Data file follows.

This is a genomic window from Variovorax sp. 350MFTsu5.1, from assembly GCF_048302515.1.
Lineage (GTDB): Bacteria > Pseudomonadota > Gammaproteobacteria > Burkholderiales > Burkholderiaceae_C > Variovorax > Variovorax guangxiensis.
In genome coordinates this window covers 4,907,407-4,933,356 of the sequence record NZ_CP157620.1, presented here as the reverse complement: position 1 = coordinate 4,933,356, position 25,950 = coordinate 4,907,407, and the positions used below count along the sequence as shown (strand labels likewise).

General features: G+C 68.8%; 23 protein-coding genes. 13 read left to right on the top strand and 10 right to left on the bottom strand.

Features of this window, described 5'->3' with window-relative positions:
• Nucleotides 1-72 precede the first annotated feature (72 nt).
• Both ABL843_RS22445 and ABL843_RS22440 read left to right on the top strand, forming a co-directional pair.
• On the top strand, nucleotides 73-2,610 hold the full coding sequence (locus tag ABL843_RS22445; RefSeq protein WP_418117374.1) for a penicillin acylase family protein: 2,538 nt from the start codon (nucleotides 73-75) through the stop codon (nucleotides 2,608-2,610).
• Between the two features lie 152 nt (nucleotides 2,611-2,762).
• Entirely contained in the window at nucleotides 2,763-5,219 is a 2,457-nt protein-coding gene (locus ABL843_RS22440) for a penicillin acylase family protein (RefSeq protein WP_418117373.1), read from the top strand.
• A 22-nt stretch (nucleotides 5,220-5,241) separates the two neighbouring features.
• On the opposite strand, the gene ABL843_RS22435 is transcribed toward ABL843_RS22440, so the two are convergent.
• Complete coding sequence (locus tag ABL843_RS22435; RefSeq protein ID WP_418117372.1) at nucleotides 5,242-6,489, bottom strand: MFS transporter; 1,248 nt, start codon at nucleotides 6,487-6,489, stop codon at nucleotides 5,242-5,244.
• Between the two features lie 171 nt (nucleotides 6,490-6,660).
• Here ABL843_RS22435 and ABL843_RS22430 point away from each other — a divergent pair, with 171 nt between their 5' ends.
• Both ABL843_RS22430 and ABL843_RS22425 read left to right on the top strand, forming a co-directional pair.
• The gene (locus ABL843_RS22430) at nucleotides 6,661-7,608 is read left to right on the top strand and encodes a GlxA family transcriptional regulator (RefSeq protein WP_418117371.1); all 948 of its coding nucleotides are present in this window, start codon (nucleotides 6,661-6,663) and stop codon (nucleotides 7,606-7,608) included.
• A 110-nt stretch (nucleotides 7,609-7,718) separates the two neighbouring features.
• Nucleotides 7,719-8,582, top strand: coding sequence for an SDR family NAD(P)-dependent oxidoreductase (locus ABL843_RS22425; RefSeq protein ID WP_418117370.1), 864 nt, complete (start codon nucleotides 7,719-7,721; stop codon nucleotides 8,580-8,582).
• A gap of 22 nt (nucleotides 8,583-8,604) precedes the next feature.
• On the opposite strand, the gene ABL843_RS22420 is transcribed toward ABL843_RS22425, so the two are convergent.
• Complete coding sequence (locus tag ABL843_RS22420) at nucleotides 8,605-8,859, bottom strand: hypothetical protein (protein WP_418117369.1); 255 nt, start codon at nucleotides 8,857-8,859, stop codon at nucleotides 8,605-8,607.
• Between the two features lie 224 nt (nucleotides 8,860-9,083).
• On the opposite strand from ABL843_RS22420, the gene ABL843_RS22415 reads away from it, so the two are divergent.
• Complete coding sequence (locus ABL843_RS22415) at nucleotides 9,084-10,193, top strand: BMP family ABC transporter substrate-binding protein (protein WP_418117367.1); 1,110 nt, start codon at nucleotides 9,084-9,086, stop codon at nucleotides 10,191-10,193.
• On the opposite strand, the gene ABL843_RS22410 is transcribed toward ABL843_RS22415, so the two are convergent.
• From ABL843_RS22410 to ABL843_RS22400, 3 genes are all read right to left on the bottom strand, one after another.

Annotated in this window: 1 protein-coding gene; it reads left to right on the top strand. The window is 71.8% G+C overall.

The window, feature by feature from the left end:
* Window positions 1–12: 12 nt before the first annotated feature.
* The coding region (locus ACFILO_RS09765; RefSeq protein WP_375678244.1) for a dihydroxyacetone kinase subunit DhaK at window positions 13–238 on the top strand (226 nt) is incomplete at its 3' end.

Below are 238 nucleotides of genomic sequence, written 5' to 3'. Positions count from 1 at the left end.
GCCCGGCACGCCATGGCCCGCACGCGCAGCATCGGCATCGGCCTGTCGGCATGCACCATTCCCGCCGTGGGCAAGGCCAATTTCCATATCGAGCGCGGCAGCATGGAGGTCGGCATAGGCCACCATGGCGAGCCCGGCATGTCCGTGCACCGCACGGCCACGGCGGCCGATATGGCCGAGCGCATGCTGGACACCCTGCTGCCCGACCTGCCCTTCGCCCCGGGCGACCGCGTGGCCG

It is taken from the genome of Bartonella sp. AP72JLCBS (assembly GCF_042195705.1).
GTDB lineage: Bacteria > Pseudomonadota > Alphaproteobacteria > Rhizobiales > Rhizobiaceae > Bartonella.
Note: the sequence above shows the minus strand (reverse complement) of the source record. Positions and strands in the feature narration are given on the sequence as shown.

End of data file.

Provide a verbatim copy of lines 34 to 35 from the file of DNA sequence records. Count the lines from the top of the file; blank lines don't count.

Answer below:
It is taken from the genome of Bartonella sp. AP72JLCBS (assembly GCF_042195705.1).
GTDB lineage: Bacteria > Pseudomonadota > Alphaproteobacteria > Rhizobiales > Rhizobiaceae > Bartonella.